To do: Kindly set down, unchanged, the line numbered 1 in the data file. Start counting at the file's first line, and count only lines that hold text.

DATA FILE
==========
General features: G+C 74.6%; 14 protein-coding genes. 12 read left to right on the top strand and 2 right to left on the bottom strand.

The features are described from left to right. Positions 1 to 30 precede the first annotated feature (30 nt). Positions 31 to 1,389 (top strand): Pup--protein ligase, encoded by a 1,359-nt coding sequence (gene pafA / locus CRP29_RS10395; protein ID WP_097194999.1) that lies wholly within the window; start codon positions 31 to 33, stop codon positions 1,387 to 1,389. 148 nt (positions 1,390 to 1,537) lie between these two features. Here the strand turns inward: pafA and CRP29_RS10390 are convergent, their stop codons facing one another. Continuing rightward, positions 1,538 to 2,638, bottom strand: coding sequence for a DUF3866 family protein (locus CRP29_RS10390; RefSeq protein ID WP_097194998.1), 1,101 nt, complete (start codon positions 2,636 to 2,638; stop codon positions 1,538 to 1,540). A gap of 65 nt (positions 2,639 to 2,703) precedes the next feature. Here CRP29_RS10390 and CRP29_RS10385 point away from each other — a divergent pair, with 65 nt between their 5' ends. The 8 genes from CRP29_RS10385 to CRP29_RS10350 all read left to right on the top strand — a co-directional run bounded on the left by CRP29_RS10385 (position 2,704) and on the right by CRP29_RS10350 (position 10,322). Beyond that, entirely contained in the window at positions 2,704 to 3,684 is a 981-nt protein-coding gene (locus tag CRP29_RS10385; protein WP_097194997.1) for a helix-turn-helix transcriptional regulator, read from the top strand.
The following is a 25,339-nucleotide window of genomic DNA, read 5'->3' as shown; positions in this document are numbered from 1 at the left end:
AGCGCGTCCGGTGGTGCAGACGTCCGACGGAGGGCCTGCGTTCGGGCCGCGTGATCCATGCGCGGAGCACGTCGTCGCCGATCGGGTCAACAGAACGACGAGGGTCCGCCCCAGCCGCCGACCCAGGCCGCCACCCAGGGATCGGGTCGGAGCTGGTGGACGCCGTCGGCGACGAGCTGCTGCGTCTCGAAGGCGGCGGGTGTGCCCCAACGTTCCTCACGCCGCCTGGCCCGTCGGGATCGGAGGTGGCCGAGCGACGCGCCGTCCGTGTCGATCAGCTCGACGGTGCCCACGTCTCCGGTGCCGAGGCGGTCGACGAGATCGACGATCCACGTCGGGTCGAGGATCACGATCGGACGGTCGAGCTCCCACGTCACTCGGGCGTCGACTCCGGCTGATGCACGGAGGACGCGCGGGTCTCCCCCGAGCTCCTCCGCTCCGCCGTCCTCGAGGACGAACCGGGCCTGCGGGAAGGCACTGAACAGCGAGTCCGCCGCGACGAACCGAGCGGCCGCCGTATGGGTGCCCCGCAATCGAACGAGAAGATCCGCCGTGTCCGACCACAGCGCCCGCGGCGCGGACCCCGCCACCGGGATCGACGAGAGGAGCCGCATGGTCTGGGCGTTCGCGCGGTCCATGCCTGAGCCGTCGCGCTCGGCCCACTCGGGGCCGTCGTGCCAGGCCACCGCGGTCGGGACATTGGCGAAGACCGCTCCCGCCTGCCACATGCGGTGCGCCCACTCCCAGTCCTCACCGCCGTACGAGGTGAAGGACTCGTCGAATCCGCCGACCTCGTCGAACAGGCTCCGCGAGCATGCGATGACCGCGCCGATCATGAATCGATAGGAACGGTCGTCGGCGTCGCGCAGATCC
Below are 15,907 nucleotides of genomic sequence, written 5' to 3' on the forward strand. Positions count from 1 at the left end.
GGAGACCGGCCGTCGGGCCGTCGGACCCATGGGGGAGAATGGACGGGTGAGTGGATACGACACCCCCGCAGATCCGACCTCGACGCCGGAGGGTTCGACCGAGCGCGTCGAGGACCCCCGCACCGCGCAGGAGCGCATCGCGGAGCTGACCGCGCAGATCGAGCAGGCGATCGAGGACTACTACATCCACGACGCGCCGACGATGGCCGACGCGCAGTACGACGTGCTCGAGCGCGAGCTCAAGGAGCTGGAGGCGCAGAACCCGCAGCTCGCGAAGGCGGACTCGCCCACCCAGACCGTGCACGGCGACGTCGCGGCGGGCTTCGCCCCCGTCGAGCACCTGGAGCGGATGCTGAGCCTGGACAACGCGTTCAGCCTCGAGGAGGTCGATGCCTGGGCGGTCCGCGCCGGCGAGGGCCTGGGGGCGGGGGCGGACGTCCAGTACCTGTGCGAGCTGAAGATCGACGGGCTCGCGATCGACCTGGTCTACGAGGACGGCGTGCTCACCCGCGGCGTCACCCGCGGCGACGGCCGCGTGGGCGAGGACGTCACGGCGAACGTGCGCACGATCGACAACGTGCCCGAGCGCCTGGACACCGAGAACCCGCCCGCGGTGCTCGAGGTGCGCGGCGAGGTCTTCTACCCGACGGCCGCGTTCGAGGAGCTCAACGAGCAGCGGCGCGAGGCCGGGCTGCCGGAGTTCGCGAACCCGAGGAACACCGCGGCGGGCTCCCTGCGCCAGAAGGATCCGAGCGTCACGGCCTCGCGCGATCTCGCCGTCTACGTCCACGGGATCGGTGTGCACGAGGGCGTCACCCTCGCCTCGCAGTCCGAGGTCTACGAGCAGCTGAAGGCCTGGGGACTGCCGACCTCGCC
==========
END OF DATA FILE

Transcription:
General features: G+C 74.6%; 14 protein-coding genes. 12 read left to right on the top strand and 2 right to left on the bottom strand.